Since a recession is usually defined as two consecutive quarters of negative growth, Busa agrees that talk of an economic recession in SA is premature and unnecessarily alarmist. There are sufficient growth factors in the economy to obviate such an outcome and several recent surveys have suggested that, although business conditions are seen as unfavourable, no major further deterioration was expected by business respondents in several sectors of the economy in the months ahead.
Although the bulk of the focus has recently been on the sharp decline in consumer spending, Busa's evaluation of SA's economic prospects is based on the still positive outlook for agriculture this year as well as the apparent greater reliability in electricity supply in the months ahead - given the negative economic impact of power outages in the first half of 2008. These prospects are also underpinned by the continued high level of capital investment, especially the R500 billion infrastructural investment planned over the next three years. On present economic evidence Busa sees economic growth in SA of not less than 3% in 2008 as well as in 2009.
Busa recognises that the risks in the global economic environment remain high and that SA is not entirely immune from these factors. Yet SA is to some extent insulated from the global economic growth slowdown, as the main drivers of SA's recent economic growth have largely been internal and international commodity prices have remained relatively high. Although SA has a sound economy, the large deficit on the current account of the balance of payments - coupled with an excessive reliance on portfolio investment - nonetheless remains a serious vulnerability which requires appropriate policy management.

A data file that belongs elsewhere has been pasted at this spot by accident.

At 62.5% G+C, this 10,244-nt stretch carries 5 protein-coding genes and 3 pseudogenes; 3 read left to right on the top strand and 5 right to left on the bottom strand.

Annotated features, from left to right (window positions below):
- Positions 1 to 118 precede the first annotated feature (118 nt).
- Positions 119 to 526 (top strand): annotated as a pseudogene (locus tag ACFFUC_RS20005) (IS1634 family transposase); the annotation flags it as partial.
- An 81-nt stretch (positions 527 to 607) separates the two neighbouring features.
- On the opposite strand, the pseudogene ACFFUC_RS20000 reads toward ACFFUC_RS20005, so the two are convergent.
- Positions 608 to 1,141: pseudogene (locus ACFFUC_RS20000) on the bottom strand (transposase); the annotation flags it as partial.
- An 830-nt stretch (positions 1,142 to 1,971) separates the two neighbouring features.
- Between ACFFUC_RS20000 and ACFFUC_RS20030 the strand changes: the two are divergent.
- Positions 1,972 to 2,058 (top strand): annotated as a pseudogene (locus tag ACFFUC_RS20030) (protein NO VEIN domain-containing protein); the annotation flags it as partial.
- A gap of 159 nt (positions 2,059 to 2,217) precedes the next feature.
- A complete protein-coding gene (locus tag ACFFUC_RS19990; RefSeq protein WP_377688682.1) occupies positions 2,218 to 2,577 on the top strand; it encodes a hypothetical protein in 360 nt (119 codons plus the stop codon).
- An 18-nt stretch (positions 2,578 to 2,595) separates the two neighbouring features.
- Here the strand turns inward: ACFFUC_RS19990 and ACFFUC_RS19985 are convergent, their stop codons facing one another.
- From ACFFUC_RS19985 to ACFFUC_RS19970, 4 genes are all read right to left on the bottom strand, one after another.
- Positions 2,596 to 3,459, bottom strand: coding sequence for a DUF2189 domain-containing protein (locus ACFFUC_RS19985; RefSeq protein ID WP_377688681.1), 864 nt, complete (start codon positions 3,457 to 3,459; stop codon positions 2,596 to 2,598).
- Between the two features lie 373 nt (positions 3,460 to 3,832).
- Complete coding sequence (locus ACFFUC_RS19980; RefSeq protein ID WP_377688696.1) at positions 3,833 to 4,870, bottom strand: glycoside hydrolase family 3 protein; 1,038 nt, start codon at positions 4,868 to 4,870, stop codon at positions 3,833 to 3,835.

Busa accepts that several of the pressures on the economy, such as rising oil and food prices, are not unique to this country. Nonetheless, SA can mitigate these pressures if they are promptly addressed. Structural steps to boost agricultural production as well as urgent short term social relief measures should be considered and implemented as part of the adjustment process to changing economic conditions. One option could be to investigate the possibility of introducing a national food stamp system in SA.
Busa also believes that SA is relying too heavily on interest rates to drive the adjustments in the economy. The rapid and effective implementation of supply-side measures to boost production would help to stabilise the economy and reduce the need for further interest rate increases. The more credible such policies can be, the better the longer term economic prospects. In any case, while Busa supports the inflation targeting regime, there is now overwhelming evidence that the previous interest rate rises have had a substantial impact on the economy. Their cumulative effect should be given more time to show results before interest rates are raised again.
Given the uncertainties in both the global and domestic economic environments, all efforts must be made to espouse confidence-building policies and attitudes in the interests of longer term sustainable growth and employment.